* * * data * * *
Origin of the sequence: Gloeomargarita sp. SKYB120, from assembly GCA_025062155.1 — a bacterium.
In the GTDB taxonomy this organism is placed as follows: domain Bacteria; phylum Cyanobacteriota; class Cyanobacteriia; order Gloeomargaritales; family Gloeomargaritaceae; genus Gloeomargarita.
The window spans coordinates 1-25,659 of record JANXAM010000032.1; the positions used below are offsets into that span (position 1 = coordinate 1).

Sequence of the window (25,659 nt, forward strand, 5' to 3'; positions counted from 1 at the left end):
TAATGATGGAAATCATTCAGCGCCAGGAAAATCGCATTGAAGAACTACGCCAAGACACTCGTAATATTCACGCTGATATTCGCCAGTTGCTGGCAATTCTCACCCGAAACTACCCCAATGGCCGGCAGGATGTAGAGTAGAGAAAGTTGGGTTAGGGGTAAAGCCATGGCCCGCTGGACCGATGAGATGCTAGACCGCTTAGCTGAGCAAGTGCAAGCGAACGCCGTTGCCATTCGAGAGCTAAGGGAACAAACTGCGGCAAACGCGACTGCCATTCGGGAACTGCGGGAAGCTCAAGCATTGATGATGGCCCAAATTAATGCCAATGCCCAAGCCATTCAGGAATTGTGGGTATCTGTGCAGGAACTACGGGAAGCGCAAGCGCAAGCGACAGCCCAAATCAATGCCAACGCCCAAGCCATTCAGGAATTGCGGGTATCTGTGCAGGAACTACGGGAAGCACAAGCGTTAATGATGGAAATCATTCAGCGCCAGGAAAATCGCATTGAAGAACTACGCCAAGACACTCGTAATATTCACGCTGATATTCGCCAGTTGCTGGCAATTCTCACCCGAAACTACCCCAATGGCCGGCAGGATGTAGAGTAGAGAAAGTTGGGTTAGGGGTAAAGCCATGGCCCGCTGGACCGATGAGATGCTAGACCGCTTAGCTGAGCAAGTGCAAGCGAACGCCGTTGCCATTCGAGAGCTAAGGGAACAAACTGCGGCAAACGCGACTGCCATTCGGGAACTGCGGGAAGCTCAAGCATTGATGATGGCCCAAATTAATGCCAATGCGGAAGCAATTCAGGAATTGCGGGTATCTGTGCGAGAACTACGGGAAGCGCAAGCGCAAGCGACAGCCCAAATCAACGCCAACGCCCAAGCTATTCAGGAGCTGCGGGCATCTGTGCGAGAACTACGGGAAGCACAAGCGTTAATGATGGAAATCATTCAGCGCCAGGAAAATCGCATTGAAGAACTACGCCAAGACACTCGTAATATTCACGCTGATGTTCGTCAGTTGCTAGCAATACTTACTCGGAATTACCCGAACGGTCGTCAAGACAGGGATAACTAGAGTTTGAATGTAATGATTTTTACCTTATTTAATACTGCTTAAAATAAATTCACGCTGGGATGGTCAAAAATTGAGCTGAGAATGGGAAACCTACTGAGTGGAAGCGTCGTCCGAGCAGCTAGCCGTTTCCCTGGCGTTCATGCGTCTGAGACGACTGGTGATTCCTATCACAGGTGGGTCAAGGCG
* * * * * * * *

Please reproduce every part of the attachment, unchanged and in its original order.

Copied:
Origin of the sequence: Gloeomargarita sp. SKYB120, from assembly GCA_025062155.1 — a bacterium.
In the GTDB taxonomy this organism is placed as follows: domain Bacteria; phylum Cyanobacteriota; class Cyanobacteriia; order Gloeomargaritales; family Gloeomargaritaceae; genus Gloeomargarita.
The window spans coordinates 1-25,659 of record JANXAM010000032.1; the positions used below are offsets into that span (position 1 = coordinate 1).

Sequence of the window (25,659 nt, forward strand, 5' to 3'; positions counted from 1 at the left end):
TAATGATGGAAATCATTCAGCGCCAGGAAAATCGCATTGAAGAACTACGCCAAGACACTCGTAATATTCACGCTGATATTCGCCAGTTGCTGGCAATTCTCACCCGAAACTACCCCAATGGCCGGCAGGATGTAGAGTAGAGAAAGTTGGGTTAGGGGTAAAGCCATGGCCCGCTGGACCGATGAGATGCTAGACCGCTTAGCTGAGCAAGTGCAAGCGAACGCCGTTGCCATTCGAGAGCTAAGGGAACAAACTGCGGCAAACGCGACTGCCATTCGGGAACTGCGGGAAGCTCAAGCATTGATGATGGCCCAAATTAATGCCAATGCCCAAGCCATTCAGGAATTGTGGGTATCTGTGCAGGAACTACGGGAAGCGCAAGCGCAAGCGACAGCCCAAATCAATGCCAACGCCCAAGCCATTCAGGAATTGCGGGTATCTGTGCAGGAACTACGGGAAGCACAAGCGTTAATGATGGAAATCATTCAGCGCCAGGAAAATCGCATTGAAGAACTACGCCAAGACACTCGTAATATTCACGCTGATATTCGCCAGTTGCTGGCAATTCTCACCCGAAACTACCCCAATGGCCGGCAGGATGTAGAGTAGAGAAAGTTGGGTTAGGGGTAAAGCCATGGCCCGCTGGACCGATGAGATGCTAGACCGCTTAGCTGAGCAAGTGCAAGCGAACGCCGTTGCCATTCGAGAGCTAAGGGAACAAACTGCGGCAAACGCGACTGCCATTCGGGAACTGCGGGAAGCTCAAGCATTGATGATGGCCCAAATTAATGCCAATGCGGAAGCAATTCAGGAATTGCGGGTATCTGTGCGAGAACTACGGGAAGCGCAAGCGCAAGCGACAGCCCAAATCAACGCCAACGCCCAAGCTATTCAGGAGCTGCGGGCATCTGTGCGAGAACTACGGGAAGCACAAGCGTTAATGATGGAAATCATTCAGCGCCAGGAAAATCGCATTGAAGAACTACGCCAAGACACTCGTAATATTCACGCTGATGTTCGTCAGTTGCTAGCAATACTTACTCGGAATTACCCGAACGGTCGTCAAGACAGGGATAACTAGAGTTTGAATGTAATGATTTTTACCTTATTTAATACTGCTTAAAATAAATTCACGCTGGGATGGTCAAAAATTGAGCTGAGAATGGGAAACCTACTGAGTGGAAGCGTCGTCCGAGCAGCTAGCCGTTTCCCTGGCGTTCATGCGTCTGAGACGACTGGTGATTCCTATCACAGGTGGGTCAAGGCG